Math Through the Ages: A Gentle History for Teachers and Others / Edition 1

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More About This Textbook


Where did maths come from? Who thought up all those algebra symbols, and why? What's the story behind … negative numbers? … the metric system? … quadratic equations? … sine and cosine? The 25 independent sketches in Math through the Ages answer these questions and many others in an informal, easygoing style that's accessible to teachers, students, and anyone who is curious about the history of mathematical ideas. Each sketch contains Questions and Projects to help you learn more about its topic and to see how its main ideas fit into the bigger picture of history. The 25 short stories are preceded by a 56-page bird's-eye overview of the entire panorama of mathematical history, a whirlwind tour of the most important people, events, and trends that shaped the mathematics we know today. Reading suggestions after each sketch provide starting points for readers who want to pursue a topic further.

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Product Details

  • ISBN-13: 9780883857366
  • Publisher: Mathematical Association of America
  • Publication date: 12/1/2003
  • Series: Classroom Resource Material Series
  • Edition description: REV
  • Edition number: 1
  • Pages: 288
  • Sales rank: 195,369
  • Product dimensions: 6.20 (w) x 9.10 (h) x 1.00 (d)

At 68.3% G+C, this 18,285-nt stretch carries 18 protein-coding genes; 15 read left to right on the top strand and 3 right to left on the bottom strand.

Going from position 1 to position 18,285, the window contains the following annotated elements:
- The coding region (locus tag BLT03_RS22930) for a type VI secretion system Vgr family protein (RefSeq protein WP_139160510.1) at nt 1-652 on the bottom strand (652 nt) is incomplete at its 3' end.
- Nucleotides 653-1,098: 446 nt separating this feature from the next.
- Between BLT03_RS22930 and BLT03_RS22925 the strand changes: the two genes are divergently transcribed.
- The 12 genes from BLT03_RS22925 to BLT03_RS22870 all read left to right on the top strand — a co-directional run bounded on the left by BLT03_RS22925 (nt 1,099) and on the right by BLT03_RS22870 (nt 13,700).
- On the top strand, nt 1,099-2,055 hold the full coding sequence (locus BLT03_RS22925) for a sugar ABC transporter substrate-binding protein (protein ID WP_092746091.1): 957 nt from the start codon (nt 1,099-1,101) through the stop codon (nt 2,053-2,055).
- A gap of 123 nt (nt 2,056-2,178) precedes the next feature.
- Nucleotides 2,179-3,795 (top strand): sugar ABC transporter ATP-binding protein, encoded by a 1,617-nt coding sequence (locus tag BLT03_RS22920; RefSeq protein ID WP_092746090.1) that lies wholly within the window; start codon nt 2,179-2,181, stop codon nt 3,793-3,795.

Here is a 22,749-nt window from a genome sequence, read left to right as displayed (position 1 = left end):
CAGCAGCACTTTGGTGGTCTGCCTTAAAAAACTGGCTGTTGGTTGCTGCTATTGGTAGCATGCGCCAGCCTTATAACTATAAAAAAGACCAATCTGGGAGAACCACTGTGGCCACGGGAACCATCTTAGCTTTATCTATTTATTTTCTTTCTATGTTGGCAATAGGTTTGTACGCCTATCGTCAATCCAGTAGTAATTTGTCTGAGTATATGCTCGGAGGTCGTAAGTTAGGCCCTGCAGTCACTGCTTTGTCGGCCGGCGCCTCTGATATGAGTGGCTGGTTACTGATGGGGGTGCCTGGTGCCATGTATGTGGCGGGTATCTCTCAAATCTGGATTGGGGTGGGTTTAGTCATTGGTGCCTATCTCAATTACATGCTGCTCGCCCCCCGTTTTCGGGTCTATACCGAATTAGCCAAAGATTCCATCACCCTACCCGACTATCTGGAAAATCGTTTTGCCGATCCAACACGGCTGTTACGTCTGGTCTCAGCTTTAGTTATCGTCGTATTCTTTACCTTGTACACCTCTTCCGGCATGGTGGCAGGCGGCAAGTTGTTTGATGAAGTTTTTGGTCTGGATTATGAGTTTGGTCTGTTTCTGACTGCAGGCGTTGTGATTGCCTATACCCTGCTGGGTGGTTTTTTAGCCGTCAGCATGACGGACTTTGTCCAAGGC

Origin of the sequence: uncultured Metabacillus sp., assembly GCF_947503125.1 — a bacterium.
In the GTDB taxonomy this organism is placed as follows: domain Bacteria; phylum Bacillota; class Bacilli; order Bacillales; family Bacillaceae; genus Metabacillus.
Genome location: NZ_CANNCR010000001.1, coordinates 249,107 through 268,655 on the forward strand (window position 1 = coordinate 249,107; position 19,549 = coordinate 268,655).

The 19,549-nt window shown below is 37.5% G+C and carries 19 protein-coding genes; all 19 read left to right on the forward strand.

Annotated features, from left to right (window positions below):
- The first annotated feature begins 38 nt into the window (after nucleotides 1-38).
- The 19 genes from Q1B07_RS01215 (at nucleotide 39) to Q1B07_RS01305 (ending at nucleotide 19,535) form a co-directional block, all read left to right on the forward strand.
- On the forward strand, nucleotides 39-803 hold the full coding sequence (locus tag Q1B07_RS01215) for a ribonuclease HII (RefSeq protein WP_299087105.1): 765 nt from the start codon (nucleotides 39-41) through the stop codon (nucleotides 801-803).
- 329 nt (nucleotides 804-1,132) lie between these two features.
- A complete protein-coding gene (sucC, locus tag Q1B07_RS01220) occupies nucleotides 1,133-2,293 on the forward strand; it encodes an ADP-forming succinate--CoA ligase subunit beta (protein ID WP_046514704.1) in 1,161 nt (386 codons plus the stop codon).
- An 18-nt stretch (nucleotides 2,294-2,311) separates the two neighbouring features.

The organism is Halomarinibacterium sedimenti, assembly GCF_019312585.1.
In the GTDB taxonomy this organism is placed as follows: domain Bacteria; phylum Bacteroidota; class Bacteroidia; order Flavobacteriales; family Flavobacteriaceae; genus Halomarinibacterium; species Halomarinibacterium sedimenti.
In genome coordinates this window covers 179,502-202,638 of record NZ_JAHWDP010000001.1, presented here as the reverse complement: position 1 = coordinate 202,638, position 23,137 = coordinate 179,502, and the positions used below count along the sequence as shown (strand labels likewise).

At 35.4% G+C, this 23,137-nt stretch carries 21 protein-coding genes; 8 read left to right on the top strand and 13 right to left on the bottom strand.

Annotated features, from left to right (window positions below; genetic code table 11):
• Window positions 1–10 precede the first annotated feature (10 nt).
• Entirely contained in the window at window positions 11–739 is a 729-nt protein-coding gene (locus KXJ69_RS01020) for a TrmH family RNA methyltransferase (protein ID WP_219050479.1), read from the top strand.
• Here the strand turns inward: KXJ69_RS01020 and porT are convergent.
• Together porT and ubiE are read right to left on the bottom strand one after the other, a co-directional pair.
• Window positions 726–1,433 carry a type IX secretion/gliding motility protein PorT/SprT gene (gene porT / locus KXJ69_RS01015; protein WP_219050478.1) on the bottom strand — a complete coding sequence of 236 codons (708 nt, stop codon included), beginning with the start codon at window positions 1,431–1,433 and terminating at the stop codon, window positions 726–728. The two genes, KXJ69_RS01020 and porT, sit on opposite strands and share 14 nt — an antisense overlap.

Table of Contents

History in the mathematics classroom; The history of mathematics in a large nutshell; Sketches: 1. Keeping count - writing whole numbers; 2. Reading and writing arithmetic - where the symbols came from; 3. Nothing becomes a number - the story of zero; 4. Broken numbers - writing fractions; 5. Something less than nothing? - negative numbers; 6. By tens and tenths - metric measurement; 7. Measuring the circle - the story of p; 8. The Cossic art - writing algebra with symbols; 9. Linear thinking - solving first degree equations; 10. A square and things - quadratic equations; 11. Intrigue in renaissance Italy - solving cubic equations; 12. A cheerful fact - the Pythagorean theorem; 13. A marvelous proof - Fermat's last theorem; 14. On beauty bare - Euclid's plane geometry; 15. In perfect shape - the Platonic solids; 16. Shapes by the numbers - coordinate geometry; 17. Impossible, imaginary useful - complex numbers; 18. Half is better - sine and cosine; 19. Strange new worlds - the non-Euclidean geometries; 20. In the eye of the beholder - projective geometry; 21. What's in a game - the start of probability theory; 22. Making sense of data - statistics becomes a science; 23. Machines that think - electronic computers; 24. Beyond counting - infinity and the theory of sets; What to read next; Bibliography; Index.

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